The next day, the Deputy Prime Minister ruled out moving entire departments
before the creation of the template that would be used to assess suitability
As indicated in Chapter 1, the committee received a number of
submissions and form letters that have considered either the government’s new
announcements regarding decentralisation, or the broader policy issues of
decentralisation of government functions to regional areas.
The committee does not consider it appropriate or necessary to discuss
these aspects of the submissions in light of the narrow focus of its terms of
reference. However some submitters gave evidence about the interaction between
the government’s new policy of decentralisation and the move of the APVMA. This
evidence is canvassed below.
As noted earlier, none of the local councils were consulted before the
order was made to relocate the APVMA. Similarly, none of the witnesses representing
local councils at the Townsville public hearing were aware of any consultation
with the government in relation to its broader decentralisation policy.
Councillor Mulholland, President of the Northern Rivers Regional Organisation
of Councils expressed her confusion at the approach taken by the government:
...with the APVMA, there is looking at
relocating that, but I guess from our perspective one of the key questions
would be around—Mr Joyce has come out and said that the agriculture portfolio
will not be one of these agencies to be decentralised. However, in the order,
it states that agricultural policy specifically will be decentralised. I would
like clarification around that as well, please.
At the committee's recent budget estimates, the government's broader
decentralisation agenda was canvassed. The Finance Minister confirmed that this
agenda had not been developed beyond the announcement by the Minister the Hon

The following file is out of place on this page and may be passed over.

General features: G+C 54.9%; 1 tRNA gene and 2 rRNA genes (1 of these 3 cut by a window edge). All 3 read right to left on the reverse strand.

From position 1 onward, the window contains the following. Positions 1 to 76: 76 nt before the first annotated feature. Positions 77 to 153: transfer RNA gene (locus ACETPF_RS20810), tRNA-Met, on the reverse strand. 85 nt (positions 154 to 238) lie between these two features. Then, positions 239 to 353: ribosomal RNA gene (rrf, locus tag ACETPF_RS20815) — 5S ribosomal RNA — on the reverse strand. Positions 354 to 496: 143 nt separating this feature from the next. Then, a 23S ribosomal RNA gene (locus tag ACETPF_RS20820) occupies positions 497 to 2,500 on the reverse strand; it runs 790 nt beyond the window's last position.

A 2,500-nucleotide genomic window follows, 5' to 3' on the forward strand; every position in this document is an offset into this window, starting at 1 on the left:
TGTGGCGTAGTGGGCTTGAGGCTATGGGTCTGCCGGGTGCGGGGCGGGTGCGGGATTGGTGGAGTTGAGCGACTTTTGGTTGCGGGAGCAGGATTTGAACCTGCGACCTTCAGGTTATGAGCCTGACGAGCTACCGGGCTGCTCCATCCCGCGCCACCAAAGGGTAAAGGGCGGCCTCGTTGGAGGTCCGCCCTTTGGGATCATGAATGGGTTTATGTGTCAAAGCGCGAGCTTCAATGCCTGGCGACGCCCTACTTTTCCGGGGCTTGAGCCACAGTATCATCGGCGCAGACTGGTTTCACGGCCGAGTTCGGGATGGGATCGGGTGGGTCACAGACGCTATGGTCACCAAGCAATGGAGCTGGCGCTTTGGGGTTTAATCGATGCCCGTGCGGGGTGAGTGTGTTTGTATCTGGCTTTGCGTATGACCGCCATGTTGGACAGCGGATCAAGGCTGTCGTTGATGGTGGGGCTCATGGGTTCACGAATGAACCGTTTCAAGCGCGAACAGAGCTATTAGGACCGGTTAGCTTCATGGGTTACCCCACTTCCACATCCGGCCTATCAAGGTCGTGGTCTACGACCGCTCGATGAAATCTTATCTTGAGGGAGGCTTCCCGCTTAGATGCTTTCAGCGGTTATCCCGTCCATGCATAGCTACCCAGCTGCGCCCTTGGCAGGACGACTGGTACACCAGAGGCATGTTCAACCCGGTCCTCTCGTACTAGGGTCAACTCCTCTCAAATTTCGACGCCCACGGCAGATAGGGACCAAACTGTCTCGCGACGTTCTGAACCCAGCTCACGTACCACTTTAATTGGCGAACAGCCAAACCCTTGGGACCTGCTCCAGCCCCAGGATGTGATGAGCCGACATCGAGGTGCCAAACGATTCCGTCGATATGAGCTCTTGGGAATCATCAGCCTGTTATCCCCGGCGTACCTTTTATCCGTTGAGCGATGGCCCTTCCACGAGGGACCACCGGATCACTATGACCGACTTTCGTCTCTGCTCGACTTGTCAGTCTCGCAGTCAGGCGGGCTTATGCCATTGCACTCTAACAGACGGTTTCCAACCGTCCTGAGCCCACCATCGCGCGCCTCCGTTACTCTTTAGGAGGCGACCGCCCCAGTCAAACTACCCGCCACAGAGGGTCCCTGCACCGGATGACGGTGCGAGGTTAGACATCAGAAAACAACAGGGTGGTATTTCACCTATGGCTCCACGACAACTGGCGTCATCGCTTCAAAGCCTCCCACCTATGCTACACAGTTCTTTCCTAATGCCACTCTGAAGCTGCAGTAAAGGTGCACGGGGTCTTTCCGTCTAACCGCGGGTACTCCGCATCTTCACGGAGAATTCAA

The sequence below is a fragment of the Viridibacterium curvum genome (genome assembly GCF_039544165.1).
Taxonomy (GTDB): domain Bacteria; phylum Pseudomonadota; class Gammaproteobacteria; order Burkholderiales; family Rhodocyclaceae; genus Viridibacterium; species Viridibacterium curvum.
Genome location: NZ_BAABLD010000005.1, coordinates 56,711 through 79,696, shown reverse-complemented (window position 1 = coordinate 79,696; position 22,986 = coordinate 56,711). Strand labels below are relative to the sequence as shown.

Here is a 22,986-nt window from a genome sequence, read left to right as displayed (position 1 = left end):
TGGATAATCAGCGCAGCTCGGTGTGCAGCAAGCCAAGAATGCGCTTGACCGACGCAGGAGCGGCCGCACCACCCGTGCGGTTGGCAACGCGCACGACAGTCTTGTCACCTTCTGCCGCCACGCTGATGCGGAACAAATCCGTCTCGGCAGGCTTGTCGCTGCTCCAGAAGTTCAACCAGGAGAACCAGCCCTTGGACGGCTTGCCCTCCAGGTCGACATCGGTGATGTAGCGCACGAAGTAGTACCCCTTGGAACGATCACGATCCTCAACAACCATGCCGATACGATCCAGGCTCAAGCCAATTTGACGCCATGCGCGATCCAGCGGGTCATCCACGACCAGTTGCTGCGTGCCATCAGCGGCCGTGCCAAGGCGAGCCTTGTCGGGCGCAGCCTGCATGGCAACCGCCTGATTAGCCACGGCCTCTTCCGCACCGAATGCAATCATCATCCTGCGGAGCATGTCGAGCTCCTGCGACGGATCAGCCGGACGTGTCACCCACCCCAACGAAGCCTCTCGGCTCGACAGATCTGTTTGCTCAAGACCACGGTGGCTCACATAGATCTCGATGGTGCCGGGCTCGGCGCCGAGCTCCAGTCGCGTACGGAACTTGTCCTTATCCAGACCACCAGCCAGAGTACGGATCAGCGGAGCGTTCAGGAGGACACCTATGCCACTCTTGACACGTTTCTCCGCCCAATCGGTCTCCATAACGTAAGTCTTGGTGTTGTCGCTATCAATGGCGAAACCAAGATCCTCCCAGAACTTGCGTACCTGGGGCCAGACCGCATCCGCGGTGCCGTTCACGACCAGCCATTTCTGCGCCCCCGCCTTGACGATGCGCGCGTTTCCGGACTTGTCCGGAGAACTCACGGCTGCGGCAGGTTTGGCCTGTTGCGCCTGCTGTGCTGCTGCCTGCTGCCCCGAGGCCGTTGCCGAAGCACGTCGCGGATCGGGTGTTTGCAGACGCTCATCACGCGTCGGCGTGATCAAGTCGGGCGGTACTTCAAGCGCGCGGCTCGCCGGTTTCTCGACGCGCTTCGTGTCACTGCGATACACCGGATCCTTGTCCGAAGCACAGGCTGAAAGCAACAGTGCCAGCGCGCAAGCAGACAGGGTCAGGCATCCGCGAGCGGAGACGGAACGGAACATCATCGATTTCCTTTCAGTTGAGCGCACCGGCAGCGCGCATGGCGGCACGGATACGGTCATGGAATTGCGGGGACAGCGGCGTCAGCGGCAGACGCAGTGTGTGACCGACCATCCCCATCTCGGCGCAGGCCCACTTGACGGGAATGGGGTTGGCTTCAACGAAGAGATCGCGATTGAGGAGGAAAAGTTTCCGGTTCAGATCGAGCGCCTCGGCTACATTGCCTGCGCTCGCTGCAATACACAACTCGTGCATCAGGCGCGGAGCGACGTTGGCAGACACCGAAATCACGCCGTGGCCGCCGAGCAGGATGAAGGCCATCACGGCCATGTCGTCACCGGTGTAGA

Fiona Nash in a speech, a press conference and three listed criteria in the
the supply of skills or policy connection between the potential
host regions and the operations of specific entities;
telecommunications capability, services and infrastructure
available to support the relocation of entities and accommodate their staff; and
specialist staff retention and associated impacts on the specific
The Finance Minister could not confirm whether the relocation of the
APVMA met any of these criteria, and conceded that any future decentralisation
process would be implemented under a 'more structured process for assessment'
compared to the approach used to relocate the APVMA. The committee heard that
the Department of Finance is developing a business case template to assist
individual agencies and departments in putting forward a case as to whether
these agencies or departments should be relocated from Canberra to a regional
The Finance Minister could not confirm whether a cost-benefit analysis would
form part of that template.
The committee was also told that portfolios have until the end of this
year to present a case to government as to why they should or should not be
moved, and that these decisions will flow into the 2018–19 federal Budget. It
is not clear when the business case template will be completed and ready for
The next chapter details the significant effects that relocation will
have on the performance of the APVMA.